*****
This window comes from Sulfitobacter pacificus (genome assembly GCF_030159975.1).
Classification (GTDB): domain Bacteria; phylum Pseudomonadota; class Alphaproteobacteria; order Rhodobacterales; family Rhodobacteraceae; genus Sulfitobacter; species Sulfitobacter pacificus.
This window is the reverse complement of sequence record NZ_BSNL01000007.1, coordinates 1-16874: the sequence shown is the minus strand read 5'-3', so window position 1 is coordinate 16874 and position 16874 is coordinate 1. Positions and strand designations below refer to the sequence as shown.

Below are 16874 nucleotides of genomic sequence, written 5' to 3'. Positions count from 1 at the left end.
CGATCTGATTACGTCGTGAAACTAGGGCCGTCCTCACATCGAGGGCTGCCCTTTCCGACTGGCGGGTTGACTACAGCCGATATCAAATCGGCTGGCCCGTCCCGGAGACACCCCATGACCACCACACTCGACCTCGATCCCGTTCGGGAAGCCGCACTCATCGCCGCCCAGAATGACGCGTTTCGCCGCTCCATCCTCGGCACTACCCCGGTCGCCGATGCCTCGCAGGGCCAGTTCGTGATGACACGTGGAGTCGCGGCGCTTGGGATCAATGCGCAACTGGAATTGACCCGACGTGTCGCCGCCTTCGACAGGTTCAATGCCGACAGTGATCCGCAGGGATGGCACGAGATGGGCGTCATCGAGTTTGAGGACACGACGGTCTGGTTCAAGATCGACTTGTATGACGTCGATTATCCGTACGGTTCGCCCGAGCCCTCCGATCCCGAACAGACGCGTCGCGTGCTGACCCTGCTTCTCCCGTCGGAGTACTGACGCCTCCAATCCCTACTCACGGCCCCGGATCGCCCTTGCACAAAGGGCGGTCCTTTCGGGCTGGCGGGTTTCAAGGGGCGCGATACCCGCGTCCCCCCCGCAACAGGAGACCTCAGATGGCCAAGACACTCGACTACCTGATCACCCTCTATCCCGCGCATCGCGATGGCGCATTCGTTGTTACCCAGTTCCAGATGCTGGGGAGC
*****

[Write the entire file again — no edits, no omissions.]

This window comes from Sulfitobacter pacificus (genome assembly GCF_030159975.1).
Classification (GTDB): domain Bacteria; phylum Pseudomonadota; class Alphaproteobacteria; order Rhodobacterales; family Rhodobacteraceae; genus Sulfitobacter; species Sulfitobacter pacificus.
This window is the reverse complement of sequence record NZ_BSNL01000007.1, coordinates 1-16874: the sequence shown is the minus strand read 5'-3', so window position 1 is coordinate 16874 and position 16874 is coordinate 1. Positions and strand designations below refer to the sequence as shown.

Below are 16874 nucleotides of genomic sequence, written 5' to 3'. Positions count from 1 at the left end.
CGATCTGATTACGTCGTGAAACTAGGGCCGTCCTCACATCGAGGGCTGCCCTTTCCGACTGGCGGGTTGACTACAGCCGATATCAAATCGGCTGGCCCGTCCCGGAGACACCCCATGACCACCACACTCGACCTCGATCCCGTTCGGGAAGCCGCACTCATCGCCGCCCAGAATGACGCGTTTCGCCGCTCCATCCTCGGCACTACCCCGGTCGCCGATGCCTCGCAGGGCCAGTTCGTGATGACACGTGGAGTCGCGGCGCTTGGGATCAATGCGCAACTGGAATTGACCCGACGTGTCGCCGCCTTCGACAGGTTCAATGCCGACAGTGATCCGCAGGGATGGCACGAGATGGGCGTCATCGAGTTTGAGGACACGACGGTCTGGTTCAAGATCGACTTGTATGACGTCGATTATCCGTACGGTTCGCCCGAGCCCTCCGATCCCGAACAGACGCGTCGCGTGCTGACCCTGCTTCTCCCGTCGGAGTACTGACGCCTCCAATCCCTACTCACGGCCCCGGATCGCCCTTGCACAAAGGGCGGTCCTTTCGGGCTGGCGGGTTTCAAGGGGCGCGATACCCGCGTCCCCCCCGCAACAGGAGACCTCAGATGGCCAAGACACTCGACTACCTGATCACCCTCTATCCCGCGCATCGCGATGGCGCATTCGTTGTTACCCAGTTCCAGATGCTGGGGAGC